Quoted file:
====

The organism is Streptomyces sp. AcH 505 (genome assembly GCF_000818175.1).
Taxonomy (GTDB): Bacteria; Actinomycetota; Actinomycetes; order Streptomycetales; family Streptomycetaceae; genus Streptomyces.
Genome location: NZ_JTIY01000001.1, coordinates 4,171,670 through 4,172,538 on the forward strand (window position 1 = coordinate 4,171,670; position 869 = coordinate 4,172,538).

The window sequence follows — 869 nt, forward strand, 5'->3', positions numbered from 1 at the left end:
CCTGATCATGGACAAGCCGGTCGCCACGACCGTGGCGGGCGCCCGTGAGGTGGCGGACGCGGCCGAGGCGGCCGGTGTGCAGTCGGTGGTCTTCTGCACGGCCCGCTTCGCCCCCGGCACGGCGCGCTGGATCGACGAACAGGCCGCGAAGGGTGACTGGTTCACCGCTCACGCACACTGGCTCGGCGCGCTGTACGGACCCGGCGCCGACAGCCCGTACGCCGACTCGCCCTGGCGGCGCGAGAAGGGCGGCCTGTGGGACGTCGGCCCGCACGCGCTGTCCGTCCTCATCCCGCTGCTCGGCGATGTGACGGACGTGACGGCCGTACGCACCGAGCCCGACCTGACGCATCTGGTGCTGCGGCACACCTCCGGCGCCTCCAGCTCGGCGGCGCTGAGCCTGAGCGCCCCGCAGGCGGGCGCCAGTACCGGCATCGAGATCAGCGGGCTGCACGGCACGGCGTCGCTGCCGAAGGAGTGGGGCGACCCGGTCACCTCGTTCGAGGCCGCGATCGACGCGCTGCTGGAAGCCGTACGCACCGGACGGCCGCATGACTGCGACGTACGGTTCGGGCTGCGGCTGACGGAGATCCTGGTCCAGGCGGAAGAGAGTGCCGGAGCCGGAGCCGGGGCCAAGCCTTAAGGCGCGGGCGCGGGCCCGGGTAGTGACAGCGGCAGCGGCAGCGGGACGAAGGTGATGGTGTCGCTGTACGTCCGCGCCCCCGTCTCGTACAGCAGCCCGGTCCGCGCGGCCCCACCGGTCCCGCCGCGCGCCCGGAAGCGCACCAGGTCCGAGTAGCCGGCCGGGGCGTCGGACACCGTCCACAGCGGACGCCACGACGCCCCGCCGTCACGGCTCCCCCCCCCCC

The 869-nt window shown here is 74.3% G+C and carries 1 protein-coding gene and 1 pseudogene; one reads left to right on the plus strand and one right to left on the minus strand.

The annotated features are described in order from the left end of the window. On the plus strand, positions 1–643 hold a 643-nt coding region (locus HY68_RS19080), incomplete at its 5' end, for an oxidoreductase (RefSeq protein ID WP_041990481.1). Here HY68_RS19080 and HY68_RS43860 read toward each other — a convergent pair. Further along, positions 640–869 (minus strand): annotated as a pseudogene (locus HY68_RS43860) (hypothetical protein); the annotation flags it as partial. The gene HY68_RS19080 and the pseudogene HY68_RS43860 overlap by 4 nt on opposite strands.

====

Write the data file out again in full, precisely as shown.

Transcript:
The organism is Streptomyces sp. AcH 505 (genome assembly GCF_000818175.1).
Taxonomy (GTDB): Bacteria; Actinomycetota; Actinomycetes; order Streptomycetales; family Streptomycetaceae; genus Streptomyces.
Genome location: NZ_JTIY01000001.1, coordinates 4,171,670 through 4,172,538 on the forward strand (window position 1 = coordinate 4,171,670; position 869 = coordinate 4,172,538).

The window sequence follows — 869 nt, forward strand, 5'->3', positions numbered from 1 at the left end:
CCTGATCATGGACAAGCCGGTCGCCACGACCGTGGCGGGCGCCCGTGAGGTGGCGGACGCGGCCGAGGCGGCCGGTGTGCAGTCGGTGGTCTTCTGCACGGCCCGCTTCGCCCCCGGCACGGCGCGCTGGATCGACGAACAGGCCGCGAAGGGTGACTGGTTCACCGCTCACGCACACTGGCTCGGCGCGCTGTACGGACCCGGCGCCGACAGCCCGTACGCCGACTCGCCCTGGCGGCGCGAGAAGGGCGGCCTGTGGGACGTCGGCCCGCACGCGCTGTCCGTCCTCATCCCGCTGCTCGGCGATGTGACGGACGTGACGGCCGTACGCACCGAGCCCGACCTGACGCATCTGGTGCTGCGGCACACCTCCGGCGCCTCCAGCTCGGCGGCGCTGAGCCTGAGCGCCCCGCAGGCGGGCGCCAGTACCGGCATCGAGATCAGCGGGCTGCACGGCACGGCGTCGCTGCCGAAGGAGTGGGGCGACCCGGTCACCTCGTTCGAGGCCGCGATCGACGCGCTGCTGGAAGCCGTACGCACCGGACGGCCGCATGACTGCGACGTACGGTTCGGGCTGCGGCTGACGGAGATCCTGGTCCAGGCGGAAGAGAGTGCCGGAGCCGGAGCCGGGGCCAAGCCTTAAGGCGCGGGCGCGGGCCCGGGTAGTGACAGCGGCAGCGGCAGCGGGACGAAGGTGATGGTGTCGCTGTACGTCCGCGCCCCCGTCTCGTACAGCAGCCCGGTCCGCGCGGCCCCACCGGTCCCGCCGCGCGCCCGGAAGCGCACCAGGTCCGAGTAGCCGGCCGGGGCGTCGGACACCGTCCACAGCGGACGCCACGACGCCCCGCCGTCACGGCTCCCCCCCCCCC

The 869-nt window shown here is 74.3% G+C and carries 1 protein-coding gene and 1 pseudogene; one reads left to right on the plus strand and one right to left on the minus strand.

The annotated features are described in order from the left end of the window. On the plus strand, positions 1–643 hold a 643-nt coding region (locus HY68_RS19080), incomplete at its 5' end, for an oxidoreductase (RefSeq protein ID WP_041990481.1). Here HY68_RS19080 and HY68_RS43860 read toward each other — a convergent pair. Further along, positions 640–869 (minus strand): annotated as a pseudogene (locus HY68_RS43860) (hypothetical protein); the annotation flags it as partial. The gene HY68_RS19080 and the pseudogene HY68_RS43860 overlap by 4 nt on opposite strands.